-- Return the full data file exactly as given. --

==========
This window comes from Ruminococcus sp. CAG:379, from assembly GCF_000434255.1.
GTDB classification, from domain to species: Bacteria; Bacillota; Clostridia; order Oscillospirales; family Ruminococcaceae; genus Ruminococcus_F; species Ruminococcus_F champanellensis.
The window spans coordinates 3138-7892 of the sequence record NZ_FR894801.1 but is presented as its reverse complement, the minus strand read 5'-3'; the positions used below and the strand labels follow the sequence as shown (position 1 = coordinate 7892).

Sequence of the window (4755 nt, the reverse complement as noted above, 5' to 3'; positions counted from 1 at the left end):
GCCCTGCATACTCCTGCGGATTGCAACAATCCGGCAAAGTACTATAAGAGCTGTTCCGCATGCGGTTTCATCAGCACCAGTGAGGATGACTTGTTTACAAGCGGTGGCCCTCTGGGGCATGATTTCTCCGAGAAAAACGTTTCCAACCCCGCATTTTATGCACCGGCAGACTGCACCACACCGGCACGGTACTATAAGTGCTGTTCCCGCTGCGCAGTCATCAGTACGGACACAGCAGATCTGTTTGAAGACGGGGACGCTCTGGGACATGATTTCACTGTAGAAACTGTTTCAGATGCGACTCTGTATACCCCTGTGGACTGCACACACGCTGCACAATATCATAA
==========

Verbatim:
This window comes from Ruminococcus sp. CAG:379, from assembly GCF_000434255.1.
GTDB classification, from domain to species: Bacteria; Bacillota; Clostridia; order Oscillospirales; family Ruminococcaceae; genus Ruminococcus_F; species Ruminococcus_F champanellensis.
The window spans coordinates 3138-7892 of the sequence record NZ_FR894801.1 but is presented as its reverse complement, the minus strand read 5'-3'; the positions used below and the strand labels follow the sequence as shown (position 1 = coordinate 7892).

Sequence of the window (4755 nt, the reverse complement as noted above, 5' to 3'; positions counted from 1 at the left end):
GCCCTGCATACTCCTGCGGATTGCAACAATCCGGCAAAGTACTATAAGAGCTGTTCCGCATGCGGTTTCATCAGCACCAGTGAGGATGACTTGTTTACAAGCGGTGGCCCTCTGGGGCATGATTTCTCCGAGAAAAACGTTTCCAACCCCGCATTTTATGCACCGGCAGACTGCACCACACCGGCACGGTACTATAAGTGCTGTTCCCGCTGCGCAGTCATCAGTACGGACACAGCAGATCTGTTTGAAGACGGGGACGCTCTGGGACATGATTTCACTGTAGAAACTGTTTCAGATGCGACTCTGTATACCCCTGTGGACTGCACACACGCTGCACAATATCATAA